Knowledge of family history helped heart patient


SHREVEPORT, La — Robin Prothro was diagnosed with a heart murmur when she was 12 years old. An active, outdoorsy person, Prothro did not have any obvious symptoms of a heart issue.

“The doctor said it’s common and nothing to worry about,” she said.

So, she took his advice and did not worry about it, until her sister died unexpectedly from a heart condition.

Robin Prothro

“I decided to go ahead and have things checked out,” said Prothro.

After some initial tests, she was referred to Dr. Tim Danish of Christus Shreveport-Bossier Health. Even though Prothro was not feeling any severe symptoms, Danish said her heart was straining to work properly.

“She had a congenitally bicuspid aortic valve,” said Danish. “And that leads to something called aortic stenosis, where the valve cannot open properly.”

Dr. Tim Danish

“My aortic valve was defective since birth, and was starting to accumulate calcium deposits and stiffening up,” explained Prothro. “And its ability to work effectively was only going to get worse.”

Danish explained further: “That valve separates the pumping chamber of the heart from the body through that tight valve. It opens and closes with each heartbeat. Hers had trouble opening.”

Prothro needed an aortic valve replacement, which requires open-heart surgery. While not an emergency, she decided to have the procedure done while she was still strong enough to recover quickly. She often travels solo, and feared she may be hiking or kayaking alone and unable to get to a hospital in an emergency. She also feared something else.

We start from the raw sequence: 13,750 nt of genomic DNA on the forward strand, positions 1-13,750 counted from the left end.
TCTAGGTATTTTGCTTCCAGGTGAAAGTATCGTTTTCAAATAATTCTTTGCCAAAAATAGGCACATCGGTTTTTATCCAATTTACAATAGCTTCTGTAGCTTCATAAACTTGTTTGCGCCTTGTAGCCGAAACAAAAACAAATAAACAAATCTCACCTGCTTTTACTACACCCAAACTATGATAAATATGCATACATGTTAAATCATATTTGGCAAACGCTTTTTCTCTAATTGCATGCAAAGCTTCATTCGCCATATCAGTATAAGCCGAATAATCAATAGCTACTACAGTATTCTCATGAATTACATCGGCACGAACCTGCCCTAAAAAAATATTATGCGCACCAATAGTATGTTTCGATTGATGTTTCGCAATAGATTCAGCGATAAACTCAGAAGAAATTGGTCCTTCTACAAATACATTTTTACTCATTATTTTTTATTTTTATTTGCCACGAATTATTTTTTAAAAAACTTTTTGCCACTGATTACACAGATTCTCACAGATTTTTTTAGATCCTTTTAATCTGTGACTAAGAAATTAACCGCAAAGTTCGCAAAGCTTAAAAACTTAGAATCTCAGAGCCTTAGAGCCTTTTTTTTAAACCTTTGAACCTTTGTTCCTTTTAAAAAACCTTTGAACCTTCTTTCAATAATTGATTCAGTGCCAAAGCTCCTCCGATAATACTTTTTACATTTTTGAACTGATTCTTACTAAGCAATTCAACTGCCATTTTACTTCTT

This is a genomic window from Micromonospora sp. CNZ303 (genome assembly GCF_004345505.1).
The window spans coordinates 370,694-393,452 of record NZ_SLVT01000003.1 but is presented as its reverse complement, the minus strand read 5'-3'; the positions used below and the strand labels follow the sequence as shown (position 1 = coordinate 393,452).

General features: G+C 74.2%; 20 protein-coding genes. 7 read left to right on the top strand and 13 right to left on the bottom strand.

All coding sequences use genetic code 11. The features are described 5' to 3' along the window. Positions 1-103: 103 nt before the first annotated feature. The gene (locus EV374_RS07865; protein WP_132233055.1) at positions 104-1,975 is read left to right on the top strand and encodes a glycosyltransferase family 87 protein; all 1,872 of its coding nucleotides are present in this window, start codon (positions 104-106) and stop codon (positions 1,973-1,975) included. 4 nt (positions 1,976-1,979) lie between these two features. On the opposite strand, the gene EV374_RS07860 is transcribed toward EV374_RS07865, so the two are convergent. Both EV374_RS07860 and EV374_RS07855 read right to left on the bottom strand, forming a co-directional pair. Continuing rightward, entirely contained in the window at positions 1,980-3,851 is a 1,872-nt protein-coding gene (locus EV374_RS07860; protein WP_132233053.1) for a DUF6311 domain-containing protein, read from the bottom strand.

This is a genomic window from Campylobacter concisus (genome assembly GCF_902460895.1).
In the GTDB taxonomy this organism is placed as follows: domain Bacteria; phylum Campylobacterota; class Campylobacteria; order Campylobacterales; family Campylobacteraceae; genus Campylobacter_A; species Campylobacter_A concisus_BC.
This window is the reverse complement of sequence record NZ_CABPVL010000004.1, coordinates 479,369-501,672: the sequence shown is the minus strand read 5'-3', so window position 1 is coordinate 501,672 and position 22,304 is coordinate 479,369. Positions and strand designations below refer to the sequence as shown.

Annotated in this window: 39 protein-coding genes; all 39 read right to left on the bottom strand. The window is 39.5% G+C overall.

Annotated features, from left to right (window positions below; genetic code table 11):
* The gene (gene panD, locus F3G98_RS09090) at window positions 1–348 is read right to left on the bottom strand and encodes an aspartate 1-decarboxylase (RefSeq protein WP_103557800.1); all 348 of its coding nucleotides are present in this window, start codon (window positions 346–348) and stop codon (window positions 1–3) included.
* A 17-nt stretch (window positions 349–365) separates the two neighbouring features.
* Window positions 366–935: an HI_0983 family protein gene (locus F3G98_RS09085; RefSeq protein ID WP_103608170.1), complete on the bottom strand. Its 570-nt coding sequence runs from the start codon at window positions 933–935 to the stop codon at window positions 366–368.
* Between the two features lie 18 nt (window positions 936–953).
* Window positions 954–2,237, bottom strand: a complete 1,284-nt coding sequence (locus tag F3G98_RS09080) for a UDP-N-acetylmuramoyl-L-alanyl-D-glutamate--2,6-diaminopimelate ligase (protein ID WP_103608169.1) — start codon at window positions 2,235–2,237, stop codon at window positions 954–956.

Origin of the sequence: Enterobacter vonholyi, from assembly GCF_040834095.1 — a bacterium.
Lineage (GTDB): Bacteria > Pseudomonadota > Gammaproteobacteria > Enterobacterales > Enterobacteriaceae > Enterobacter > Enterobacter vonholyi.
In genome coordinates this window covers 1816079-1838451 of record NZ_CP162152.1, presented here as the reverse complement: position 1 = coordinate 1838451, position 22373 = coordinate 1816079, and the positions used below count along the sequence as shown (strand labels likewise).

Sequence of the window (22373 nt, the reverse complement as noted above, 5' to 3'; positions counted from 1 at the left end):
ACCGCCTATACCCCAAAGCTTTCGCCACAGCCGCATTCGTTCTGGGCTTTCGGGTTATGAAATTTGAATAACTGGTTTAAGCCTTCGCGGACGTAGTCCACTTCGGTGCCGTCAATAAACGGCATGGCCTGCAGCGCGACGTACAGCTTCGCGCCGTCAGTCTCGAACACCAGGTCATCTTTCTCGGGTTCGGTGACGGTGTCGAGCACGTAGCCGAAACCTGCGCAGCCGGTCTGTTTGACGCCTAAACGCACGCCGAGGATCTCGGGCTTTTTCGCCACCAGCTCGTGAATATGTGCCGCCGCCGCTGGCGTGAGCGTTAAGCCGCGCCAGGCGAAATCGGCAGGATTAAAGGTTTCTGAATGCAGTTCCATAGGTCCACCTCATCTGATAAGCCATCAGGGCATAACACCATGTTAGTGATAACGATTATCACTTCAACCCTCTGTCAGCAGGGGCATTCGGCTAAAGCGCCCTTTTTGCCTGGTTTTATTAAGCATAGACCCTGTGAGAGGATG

“All I could think of were the surgeries from many years ago when the incision would be from the base of your neck all the way down to your navel and recovery time was usually months and months, flat on your back,” Prothro said.

But to her surprise, Dr. Danish was able to offer a less-invasive approach, with a smaller incision and less downtime.

“We stopped her heart, we opened it up, we cut out the bad valve, we put a new valve in, closed everything back up and she did great,” Danish said. “And she went home about four or five days after surgery.”

Prothro was thrilled with the results.

“I was expecting a four-inch scar, hoping for a three-inch scar. But I ended up with two little inches. That’s it!” she said. “I honestly have no idea how Dr. Danish was able to do what he did in such a small working space.”

“I was really happy to be able to offer it to Robin, and I’m absolutely thrilled that she is pleased with the outcome,” said Danish.

Within months, Prothro was back to hiking in Utah.

“I’ll go do all the fun things I like to do. I think I’ll break down and buy myself a kayak,” she said with a grin.

Prothro and Danish said it is important to get checked regularly, especially if there is a history of heart disease in your family. You should also listen to your body. Oftentimes, it will give you a signal when something is wrong.

The minimally invasive approach Danish performed on Prothro is available for some valve replacement surgeries. Check with your doctor to see if you’re a candidate.